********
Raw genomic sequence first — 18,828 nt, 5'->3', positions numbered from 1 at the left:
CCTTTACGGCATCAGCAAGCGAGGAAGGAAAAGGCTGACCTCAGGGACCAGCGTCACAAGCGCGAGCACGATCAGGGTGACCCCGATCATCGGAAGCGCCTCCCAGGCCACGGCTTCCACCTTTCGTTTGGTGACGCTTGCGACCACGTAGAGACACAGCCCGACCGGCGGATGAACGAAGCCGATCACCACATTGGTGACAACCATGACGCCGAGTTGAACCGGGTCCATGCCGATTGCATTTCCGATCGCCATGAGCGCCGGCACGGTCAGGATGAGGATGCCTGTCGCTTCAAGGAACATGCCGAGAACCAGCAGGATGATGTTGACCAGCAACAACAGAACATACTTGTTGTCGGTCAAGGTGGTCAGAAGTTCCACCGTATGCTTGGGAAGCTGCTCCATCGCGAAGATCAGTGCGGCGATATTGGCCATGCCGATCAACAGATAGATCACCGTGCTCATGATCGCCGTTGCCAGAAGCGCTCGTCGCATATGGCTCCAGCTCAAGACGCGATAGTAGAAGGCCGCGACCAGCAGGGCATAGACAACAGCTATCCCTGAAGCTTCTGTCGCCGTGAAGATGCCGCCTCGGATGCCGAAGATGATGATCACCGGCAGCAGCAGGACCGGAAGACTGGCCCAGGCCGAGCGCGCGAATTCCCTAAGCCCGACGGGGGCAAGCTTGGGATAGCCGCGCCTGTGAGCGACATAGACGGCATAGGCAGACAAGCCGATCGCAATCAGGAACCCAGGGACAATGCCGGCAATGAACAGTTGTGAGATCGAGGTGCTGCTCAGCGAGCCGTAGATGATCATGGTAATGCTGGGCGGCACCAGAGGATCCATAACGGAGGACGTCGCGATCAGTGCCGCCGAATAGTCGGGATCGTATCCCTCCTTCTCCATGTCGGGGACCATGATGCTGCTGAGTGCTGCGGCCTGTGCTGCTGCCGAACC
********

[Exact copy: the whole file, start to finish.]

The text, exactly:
Raw genomic sequence first — 18,828 nt, 5'->3', positions numbered from 1 at the left:
CCTTTACGGCATCAGCAAGCGAGGAAGGAAAAGGCTGACCTCAGGGACCAGCGTCACAAGCGCGAGCACGATCAGGGTGACCCCGATCATCGGAAGCGCCTCCCAGGCCACGGCTTCCACCTTTCGTTTGGTGACGCTTGCGACCACGTAGAGACACAGCCCGACCGGCGGATGAACGAAGCCGATCACCACATTGGTGACAACCATGACGCCGAGTTGAACCGGGTCCATGCCGATTGCATTTCCGATCGCCATGAGCGCCGGCACGGTCAGGATGAGGATGCCTGTCGCTTCAAGGAACATGCCGAGAACCAGCAGGATGATGTTGACCAGCAACAACAGAACATACTTGTTGTCGGTCAAGGTGGTCAGAAGTTCCACCGTATGCTTGGGAAGCTGCTCCATCGCGAAGATCAGTGCGGCGATATTGGCCATGCCGATCAACAGATAGATCACCGTGCTCATGATCGCCGTTGCCAGAAGCGCTCGTCGCATATGGCTCCAGCTCAAGACGCGATAGTAGAAGGCCGCGACCAGCAGGGCATAGACAACAGCTATCCCTGAAGCTTCTGTCGCCGTGAAGATGCCGCCTCGGATGCCGAAGATGATGATCACCGGCAGCAGCAGGACCGGAAGACTGGCCCAGGCCGAGCGCGCGAATTCCCTAAGCCCGACGGGGGCAAGCTTGGGATAGCCGCGCCTGTGAGCGACATAGACGGCATAGGCAGACAAGCCGATCGCAATCAGGAACCCAGGGACAATGCCGGCAATGAACAGTTGTGAGATCGAGGTGCTGCTCAGCGAGCCGTAGATGATCATGGTAATGCTGGGCGGCACCAGAGGATCCATAACGGAGGACGTCGCGATCAGTGCCGCCGAATAGTCGGGATCGTATCCCTCCTTCTCCATGTCGGGGACCATGATGCTGCTGAGTGCTGCGGCCTGTGCTGCTGCCGAACC